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Paul Saladin Leonhardt vs Richard Teichmann
Ostend (1905), Ostend BEL, rd 17, Jul-06
Spanish Game: Berlin Defense. l'Hermet Variation (C67)  ·  0-1
ANALYSIS [x]

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Kibitzer's Corner
May-16-18
Premium Chessgames Member
  Phony Benoni: "American Ch3ss Bulletin", August 1905, p. 273, gives <14.Qe2> instead of <14.Qf3>. There's no difference betweenthe two move as the game goes.
May-17-18
Premium Chessgames Member
  zanzibar: <CB> has 14.Qf3, as does <NIC>...

let's check if Delpher has a version...

Nope, at least, not that I could easily find.

It's really hard to find a contemporaneous source for this particular game. The story of the the game publications is similar to Ostend (1906), as the games were first definitely published over several 1905 issues of the hard-to-find Belguim <Revue d'Echecs> periodical.

In this case, Davidovski (the magazine's editor), after "waffling" on publishing a tournament book (having to retract his intended first effort to publish a tb due to lack of interest), eventually did manage to get one published.

http://www.worldcat.org/title/tourn...

This was used by Jimmy Adams for his 1984 English language tb, according to Harding (I haven't seen Adams book):

https://catalog.princeton.edu/catal...

(Curiously missing from worldcat.org)

As for this game, we need access to the original tb - which should be available someplace on the web, given it's certainly PD by now. Unfortunately Google Books missed it during the great vacuuming genesis.

My natural inclination is to trust sources in hand - but 14.Qf3 looks a little more natural to me, and if both <CB> and <NIC> use it...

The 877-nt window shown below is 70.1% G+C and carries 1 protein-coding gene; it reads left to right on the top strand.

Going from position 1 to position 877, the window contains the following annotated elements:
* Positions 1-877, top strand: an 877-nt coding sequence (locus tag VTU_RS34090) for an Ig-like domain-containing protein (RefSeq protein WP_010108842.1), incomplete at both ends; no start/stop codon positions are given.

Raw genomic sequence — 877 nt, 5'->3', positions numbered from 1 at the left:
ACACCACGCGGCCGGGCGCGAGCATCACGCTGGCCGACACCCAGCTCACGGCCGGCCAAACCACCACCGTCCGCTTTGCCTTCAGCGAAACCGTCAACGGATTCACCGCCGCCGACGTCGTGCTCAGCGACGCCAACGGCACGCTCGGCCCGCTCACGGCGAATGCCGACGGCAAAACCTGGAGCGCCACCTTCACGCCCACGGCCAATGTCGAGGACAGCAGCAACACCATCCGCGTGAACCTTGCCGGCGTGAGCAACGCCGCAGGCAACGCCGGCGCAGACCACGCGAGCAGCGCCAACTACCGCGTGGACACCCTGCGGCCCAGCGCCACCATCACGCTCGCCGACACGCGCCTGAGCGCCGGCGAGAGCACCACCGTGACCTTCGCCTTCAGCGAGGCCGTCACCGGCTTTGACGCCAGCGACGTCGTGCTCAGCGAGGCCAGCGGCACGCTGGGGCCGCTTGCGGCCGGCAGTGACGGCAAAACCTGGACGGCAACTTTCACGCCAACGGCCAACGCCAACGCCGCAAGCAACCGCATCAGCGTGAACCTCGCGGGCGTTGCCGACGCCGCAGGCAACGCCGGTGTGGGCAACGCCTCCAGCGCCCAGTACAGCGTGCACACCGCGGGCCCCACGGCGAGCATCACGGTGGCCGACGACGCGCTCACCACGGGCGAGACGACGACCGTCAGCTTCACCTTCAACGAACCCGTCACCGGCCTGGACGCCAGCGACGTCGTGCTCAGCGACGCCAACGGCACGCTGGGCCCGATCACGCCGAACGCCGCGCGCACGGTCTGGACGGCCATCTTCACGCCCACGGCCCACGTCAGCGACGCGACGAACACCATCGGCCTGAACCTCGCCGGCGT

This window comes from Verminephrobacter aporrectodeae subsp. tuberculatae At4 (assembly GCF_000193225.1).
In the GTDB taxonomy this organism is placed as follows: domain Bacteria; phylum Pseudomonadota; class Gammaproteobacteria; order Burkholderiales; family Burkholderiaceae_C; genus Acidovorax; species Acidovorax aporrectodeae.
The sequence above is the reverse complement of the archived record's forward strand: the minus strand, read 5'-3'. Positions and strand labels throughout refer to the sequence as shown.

May-19-18
Premium Chessgames Member
  Pawn and Two: <zanzibar> Jimmy Adam's tournament book for Ostend 1905, gives White's 14th move, as 14.Qf3.

Houdini 3 prefers the same continuation for White after either 14.Qe2 or 14.Qf3, although it slightly prefers 14.Nxd6 or 14.Re1 to either of the queen moves: (-1.16) (25 ply) 14.Nxd6 cxd6 15.Bc2 f5 16.a4 Bg5; (-1.19) (25 ply) 14.Re1 Nxe4 15.Rxe4 Qd6 16.Re1 f5 17.Qe2 Bd7; (-1.21) (25 ply) 14.Qf3 or 14.Qe2 Nxe4 15.Qxe4 Bd6, (-1.23) (26 ply) 16.Bc2 f5 17 Qe2 Qh4 18 Bd2 f4; or (-1.28) (26 ply) 16.Qc4 f5 17.Bd2 f4 18.Bc2 Qg5; or (-1.28) (26 ply) 16.Bd2 f5; (-1.27) (25 ply) 17.Qc4 f4; or (-1.29) (25 ply) 17.Qe2 Qh4.

White's position at move 14 was very difficult, with Black appearing to have good winning chances in all of the above variations.

May-19-18
Premium Chessgames Member
  zanzibar: <Pawn and Two> ah, given the <CB> and <NIC> viewpoint on the matter, that's what I expected.

Although after looking more deeply with an engine I did think about retracting my "looks more natural" comment - if Black elects not to immediately trade knights on e4, it does get very subtle/complicated.

My engine was even suggesting moves like 14.Qe1, and then I knew I really didn't understand the position.

As usual, your generosity and helpfulness are appreciated.

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Featured in the Following Game Collections [what is this?]
August, p. 273 [Game 241 / 593]
from American Chess Bulletin 1905 (July-December) by Phony Benoni
Ostend 1905
by suenteus po 147


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